This is yet another reason why it is urgent that Donald Trump be repudiated next Tuesday, and that the Republicans be defeated nationwide, as otherwise, the horrors of a declaration of martial law, and the establishment of a Fascist dictatorship will be on us, and our democracy will be destroyed.

Future generations will look at such an event as the most horrific possible moment in US history, and it is possible to imagine a civil war breaking out, which our rivals in the world would love to see happen, as it would destroy the world leadership of the United States in a way that would not be retrievable for decades.

One Term Presidents Who Lose Reelection Reassessed

The historical image of One Term Presidents is that it is the worst thing imaginable to lose reelection, and that their historical image is damaged.

Actually, though, it could be argued that a one term Presidency often is a blessing in disguise in the long run.

Let’s examine what happened to the lives of Presidents defeated for a second term.

John Adams lost reelection to Thomas Jefferson in 1800, but went on to live another 25 years, see his son John Quincy Adams be elected and inaugurated President, and die at the age of 90 years and seven months, the all time record until the 21st century, when four other Presidents surpassed him in age.

John Quincy Adams lost reelection to Andrew Jackson in 1828, but went on to live another 19 years, and be elected to nine terms as a Congressman from Massachusetts, engaged in the fight against slavery as the only President elected by popular vote to an elected office after being President.

Martin Van Buren lost reelection to William Henry Harrison in 1840, but went on to live another 21 years, and be the Presidential nominee of the Free Soil Party in 1848, winning about 10 percent of the national popular vote, the first such third party to have an impact on a national election.

Grover Cleveland lost reelection to Benjamin Harrison in 1888, but came back to the White House by election in 1892, and later served on the Princeton University Board of Trustees after his retirement.

William Howard Taft lost reelection to Woodrow Wilson in 1912, but went on to become the only President also to serve as Chief Justice of the Supreme Court from 1921-1930.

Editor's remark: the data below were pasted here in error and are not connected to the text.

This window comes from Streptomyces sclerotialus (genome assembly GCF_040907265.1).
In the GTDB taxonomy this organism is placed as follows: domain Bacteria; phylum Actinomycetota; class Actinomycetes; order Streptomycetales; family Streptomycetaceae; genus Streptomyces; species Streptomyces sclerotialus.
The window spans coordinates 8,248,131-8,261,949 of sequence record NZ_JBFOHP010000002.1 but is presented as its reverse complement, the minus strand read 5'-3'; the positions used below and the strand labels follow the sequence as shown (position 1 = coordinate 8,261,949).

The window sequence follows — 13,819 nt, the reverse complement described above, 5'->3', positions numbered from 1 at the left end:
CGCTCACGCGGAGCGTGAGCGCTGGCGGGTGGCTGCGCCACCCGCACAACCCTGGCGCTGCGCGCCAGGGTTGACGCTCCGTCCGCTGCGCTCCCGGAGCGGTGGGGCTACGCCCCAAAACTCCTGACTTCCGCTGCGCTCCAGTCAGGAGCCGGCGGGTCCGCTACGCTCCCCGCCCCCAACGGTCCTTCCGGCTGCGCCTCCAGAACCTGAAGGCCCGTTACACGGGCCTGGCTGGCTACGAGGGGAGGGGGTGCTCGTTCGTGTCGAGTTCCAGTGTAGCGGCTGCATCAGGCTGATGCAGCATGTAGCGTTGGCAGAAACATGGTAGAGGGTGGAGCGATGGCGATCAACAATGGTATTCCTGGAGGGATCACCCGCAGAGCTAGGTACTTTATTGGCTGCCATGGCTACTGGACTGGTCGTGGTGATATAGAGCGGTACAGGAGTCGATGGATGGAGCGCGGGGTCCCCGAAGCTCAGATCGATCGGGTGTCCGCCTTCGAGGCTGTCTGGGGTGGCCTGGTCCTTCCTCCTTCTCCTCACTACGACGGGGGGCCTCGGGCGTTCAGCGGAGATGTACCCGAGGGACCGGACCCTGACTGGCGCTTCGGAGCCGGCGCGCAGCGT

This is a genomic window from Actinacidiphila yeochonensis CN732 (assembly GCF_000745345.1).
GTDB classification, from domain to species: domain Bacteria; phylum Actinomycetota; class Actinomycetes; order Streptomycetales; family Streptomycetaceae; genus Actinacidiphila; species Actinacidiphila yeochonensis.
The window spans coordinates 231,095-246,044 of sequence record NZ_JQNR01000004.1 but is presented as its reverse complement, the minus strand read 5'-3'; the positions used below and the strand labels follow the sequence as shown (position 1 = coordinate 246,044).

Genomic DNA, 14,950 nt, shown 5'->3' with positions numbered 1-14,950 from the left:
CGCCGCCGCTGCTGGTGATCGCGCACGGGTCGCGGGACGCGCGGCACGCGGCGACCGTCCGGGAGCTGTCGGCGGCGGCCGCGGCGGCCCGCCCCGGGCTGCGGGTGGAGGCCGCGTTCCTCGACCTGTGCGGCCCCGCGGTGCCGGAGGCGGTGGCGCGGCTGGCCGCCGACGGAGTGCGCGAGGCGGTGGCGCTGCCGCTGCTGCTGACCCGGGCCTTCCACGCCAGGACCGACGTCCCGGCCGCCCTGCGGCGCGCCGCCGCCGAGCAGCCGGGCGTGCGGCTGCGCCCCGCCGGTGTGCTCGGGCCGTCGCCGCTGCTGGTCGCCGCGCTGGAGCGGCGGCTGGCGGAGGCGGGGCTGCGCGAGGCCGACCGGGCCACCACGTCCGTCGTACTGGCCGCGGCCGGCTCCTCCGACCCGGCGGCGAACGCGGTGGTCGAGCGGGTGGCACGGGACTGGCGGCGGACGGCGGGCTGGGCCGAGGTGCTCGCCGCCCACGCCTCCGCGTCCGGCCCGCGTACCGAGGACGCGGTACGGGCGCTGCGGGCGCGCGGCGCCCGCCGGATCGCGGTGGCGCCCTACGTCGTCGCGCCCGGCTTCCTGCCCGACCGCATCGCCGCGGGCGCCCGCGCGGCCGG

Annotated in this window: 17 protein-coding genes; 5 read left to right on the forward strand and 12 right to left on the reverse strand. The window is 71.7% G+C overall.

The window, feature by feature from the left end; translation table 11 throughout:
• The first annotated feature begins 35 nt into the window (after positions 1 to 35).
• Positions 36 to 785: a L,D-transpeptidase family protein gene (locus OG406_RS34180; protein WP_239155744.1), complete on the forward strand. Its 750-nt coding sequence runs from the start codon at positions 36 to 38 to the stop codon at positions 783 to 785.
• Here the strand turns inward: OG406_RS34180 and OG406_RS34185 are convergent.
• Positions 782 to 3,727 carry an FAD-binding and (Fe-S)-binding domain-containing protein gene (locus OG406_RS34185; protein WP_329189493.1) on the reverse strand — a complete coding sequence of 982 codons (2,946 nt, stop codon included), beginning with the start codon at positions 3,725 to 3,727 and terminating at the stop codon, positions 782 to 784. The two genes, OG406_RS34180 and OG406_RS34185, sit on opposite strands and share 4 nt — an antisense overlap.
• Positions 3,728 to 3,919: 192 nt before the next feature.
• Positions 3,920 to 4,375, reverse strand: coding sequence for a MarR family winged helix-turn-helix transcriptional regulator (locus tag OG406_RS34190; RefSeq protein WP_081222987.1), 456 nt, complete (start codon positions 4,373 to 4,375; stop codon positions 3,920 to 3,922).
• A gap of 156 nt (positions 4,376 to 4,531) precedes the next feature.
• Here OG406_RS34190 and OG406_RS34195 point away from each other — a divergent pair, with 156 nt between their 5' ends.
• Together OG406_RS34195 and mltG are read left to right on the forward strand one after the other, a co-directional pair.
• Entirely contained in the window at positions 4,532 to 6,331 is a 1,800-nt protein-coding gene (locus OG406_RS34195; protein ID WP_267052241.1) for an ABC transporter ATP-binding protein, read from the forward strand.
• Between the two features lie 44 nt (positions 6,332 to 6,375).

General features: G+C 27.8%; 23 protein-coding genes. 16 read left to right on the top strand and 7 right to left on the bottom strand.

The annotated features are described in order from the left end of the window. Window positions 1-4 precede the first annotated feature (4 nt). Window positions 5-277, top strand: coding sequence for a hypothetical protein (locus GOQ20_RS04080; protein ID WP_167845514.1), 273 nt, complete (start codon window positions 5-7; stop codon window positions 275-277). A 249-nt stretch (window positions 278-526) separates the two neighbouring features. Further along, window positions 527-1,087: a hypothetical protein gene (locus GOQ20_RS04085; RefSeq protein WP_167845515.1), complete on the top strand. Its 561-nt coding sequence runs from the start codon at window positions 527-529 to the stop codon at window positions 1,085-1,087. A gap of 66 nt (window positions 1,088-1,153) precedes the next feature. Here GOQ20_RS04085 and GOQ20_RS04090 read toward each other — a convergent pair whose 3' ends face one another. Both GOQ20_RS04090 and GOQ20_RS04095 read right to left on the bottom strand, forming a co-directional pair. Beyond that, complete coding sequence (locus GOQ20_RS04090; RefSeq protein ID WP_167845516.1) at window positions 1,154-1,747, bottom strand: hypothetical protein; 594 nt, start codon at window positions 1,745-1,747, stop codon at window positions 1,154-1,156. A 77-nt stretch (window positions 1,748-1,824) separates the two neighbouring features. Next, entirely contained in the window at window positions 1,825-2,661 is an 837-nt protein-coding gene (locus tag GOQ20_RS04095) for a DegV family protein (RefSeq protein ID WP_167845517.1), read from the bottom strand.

Herbert Hoover lost reelection to Franklin D. Roosevelt in 1932, but went on to the longest retirement of more than 31 years, only surpassed by Jimmy Carter in 2012, and Hoover having growing respect for his post Presidential activities, and dying at the age of 90 in 1964, only five months less lifespan than John Adams, and the second President to reach that age.

Gerald Ford lost election to Jimmy Carter in 1976, after succeeding Richard Nixon under the 25th Amendment, but went on to growing recognition and respect in his nearly 30 years after his Presidency, setting the record for longevity until 2018, dying at the age of 93 and five months.

Jimmy Carter lost reelection to Ronald Reagan in 1980, but went on to become the most outstanding former President in his activities and commitments to public service, and has had the longest retirement of any President, nearly 38 years, and has just reached the age of 94, being 111 days younger than George H. W. Bush.

George H. W. Bush lost reelection to Bill Clinton in 1992, but went on to see his son, George W. Bush be inaugurated and serve two terms in the Presidency, and growing respect as he set the all time record of age 94 in June 2018.

On Constitution Day, Reflection On Danger To Our Constitutional Order From Nearly Two Years Of Donald Trump

Today, September 17, is the 231st anniversary of the signing of the Constitution in Philadelphia by 39 delegates to the Constitutional Convention.